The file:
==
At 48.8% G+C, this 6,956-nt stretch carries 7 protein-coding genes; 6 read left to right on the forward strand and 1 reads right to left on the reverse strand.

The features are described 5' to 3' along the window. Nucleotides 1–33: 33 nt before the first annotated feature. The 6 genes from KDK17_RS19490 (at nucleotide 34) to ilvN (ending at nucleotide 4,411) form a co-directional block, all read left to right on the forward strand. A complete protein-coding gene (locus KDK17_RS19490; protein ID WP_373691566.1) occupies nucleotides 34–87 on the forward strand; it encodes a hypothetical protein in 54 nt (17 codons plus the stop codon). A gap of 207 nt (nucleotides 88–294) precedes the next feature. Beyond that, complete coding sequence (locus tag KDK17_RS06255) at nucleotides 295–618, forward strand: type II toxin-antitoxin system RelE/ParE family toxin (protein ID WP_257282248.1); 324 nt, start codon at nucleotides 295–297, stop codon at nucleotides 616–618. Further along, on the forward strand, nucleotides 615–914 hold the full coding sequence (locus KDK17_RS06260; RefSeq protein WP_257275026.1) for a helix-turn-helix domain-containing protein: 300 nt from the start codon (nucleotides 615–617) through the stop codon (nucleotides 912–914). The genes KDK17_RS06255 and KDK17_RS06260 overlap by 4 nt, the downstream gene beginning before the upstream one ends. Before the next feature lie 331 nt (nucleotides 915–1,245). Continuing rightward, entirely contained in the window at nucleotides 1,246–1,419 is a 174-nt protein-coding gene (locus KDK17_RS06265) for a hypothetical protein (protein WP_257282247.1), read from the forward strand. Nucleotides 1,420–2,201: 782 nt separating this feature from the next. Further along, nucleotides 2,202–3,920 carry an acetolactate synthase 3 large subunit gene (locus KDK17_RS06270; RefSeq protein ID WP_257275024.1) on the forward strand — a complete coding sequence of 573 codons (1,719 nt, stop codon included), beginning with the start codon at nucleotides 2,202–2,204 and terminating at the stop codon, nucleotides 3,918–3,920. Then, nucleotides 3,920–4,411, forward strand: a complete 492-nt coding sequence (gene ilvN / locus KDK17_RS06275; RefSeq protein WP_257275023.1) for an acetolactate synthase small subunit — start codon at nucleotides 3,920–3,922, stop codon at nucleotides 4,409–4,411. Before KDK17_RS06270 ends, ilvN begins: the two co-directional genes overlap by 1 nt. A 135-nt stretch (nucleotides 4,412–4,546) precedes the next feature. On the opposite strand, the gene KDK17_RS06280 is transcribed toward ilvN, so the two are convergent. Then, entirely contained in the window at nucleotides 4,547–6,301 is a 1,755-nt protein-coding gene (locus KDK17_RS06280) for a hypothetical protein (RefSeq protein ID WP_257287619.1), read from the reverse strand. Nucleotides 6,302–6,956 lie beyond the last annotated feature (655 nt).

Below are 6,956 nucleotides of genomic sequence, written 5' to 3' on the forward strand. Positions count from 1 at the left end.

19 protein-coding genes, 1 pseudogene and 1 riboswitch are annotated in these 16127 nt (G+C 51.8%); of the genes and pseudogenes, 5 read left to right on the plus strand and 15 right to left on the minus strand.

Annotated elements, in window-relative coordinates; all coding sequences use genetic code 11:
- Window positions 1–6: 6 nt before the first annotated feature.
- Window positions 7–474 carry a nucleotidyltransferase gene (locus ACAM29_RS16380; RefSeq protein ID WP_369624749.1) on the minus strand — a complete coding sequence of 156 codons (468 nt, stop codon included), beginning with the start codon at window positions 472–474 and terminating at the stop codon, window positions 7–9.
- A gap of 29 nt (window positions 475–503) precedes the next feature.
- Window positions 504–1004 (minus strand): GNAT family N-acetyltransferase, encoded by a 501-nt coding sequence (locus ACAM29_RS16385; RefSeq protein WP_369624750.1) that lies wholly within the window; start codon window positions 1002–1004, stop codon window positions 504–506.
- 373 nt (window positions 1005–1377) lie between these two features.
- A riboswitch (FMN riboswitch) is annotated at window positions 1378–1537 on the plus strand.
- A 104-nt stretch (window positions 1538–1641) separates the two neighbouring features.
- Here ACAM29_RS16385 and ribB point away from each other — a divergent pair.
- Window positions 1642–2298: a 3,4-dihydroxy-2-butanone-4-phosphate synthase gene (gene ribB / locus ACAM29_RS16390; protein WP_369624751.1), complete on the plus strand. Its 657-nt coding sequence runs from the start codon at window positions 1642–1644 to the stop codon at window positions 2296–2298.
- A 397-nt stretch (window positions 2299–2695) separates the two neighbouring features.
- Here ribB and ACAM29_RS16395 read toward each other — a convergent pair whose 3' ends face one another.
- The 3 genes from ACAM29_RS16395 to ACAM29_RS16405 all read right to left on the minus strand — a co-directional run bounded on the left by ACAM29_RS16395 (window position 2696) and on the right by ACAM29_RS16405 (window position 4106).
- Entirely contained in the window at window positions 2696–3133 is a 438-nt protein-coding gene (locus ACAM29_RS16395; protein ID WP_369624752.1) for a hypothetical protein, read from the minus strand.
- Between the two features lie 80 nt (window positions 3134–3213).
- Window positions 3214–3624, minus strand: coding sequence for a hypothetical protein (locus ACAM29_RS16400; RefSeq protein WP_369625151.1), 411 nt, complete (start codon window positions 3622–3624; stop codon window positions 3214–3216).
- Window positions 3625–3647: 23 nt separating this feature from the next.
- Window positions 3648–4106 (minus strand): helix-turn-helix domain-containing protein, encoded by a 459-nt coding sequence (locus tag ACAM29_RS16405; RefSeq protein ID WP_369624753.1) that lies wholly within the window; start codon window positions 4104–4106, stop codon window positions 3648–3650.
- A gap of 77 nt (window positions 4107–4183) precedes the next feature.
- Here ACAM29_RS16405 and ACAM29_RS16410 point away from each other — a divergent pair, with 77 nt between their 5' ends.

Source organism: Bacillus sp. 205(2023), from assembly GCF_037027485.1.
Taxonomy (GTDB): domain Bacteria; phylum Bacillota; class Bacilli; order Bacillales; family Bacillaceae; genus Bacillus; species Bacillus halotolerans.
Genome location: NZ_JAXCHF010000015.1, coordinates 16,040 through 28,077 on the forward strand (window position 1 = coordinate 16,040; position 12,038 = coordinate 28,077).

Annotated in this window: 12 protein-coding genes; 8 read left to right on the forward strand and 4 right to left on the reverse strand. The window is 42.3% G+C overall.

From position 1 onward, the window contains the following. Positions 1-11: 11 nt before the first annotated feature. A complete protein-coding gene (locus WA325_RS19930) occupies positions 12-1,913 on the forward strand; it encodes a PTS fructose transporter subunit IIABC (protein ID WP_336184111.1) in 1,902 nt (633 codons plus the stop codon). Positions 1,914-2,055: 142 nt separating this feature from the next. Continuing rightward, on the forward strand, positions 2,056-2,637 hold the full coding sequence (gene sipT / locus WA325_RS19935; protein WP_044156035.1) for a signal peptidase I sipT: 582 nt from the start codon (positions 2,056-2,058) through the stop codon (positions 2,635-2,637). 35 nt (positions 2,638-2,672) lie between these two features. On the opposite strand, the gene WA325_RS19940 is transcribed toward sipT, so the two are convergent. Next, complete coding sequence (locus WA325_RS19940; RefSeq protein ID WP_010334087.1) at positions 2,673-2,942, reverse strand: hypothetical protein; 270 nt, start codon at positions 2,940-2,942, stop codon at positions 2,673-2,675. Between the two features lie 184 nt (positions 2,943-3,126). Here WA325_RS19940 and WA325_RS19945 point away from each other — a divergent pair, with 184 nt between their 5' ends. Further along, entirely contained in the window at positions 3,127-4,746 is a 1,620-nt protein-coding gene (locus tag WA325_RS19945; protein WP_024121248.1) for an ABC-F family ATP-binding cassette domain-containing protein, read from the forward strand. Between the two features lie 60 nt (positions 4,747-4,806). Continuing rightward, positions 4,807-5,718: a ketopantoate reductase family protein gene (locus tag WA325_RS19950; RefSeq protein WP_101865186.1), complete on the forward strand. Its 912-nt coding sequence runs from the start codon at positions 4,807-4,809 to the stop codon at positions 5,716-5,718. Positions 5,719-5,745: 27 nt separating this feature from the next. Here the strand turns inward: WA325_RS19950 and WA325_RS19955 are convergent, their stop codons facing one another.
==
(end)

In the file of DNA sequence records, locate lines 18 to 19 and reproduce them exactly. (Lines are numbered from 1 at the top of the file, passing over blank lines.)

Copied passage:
- Entirely contained in the window at window positions 2696–3133 is a 438-nt protein-coding gene (locus ACAM29_RS16395; protein ID WP_369624752.1) for a hypothetical protein, read from the minus strand.
- Between the two features lie 80 nt (window positions 3134–3213).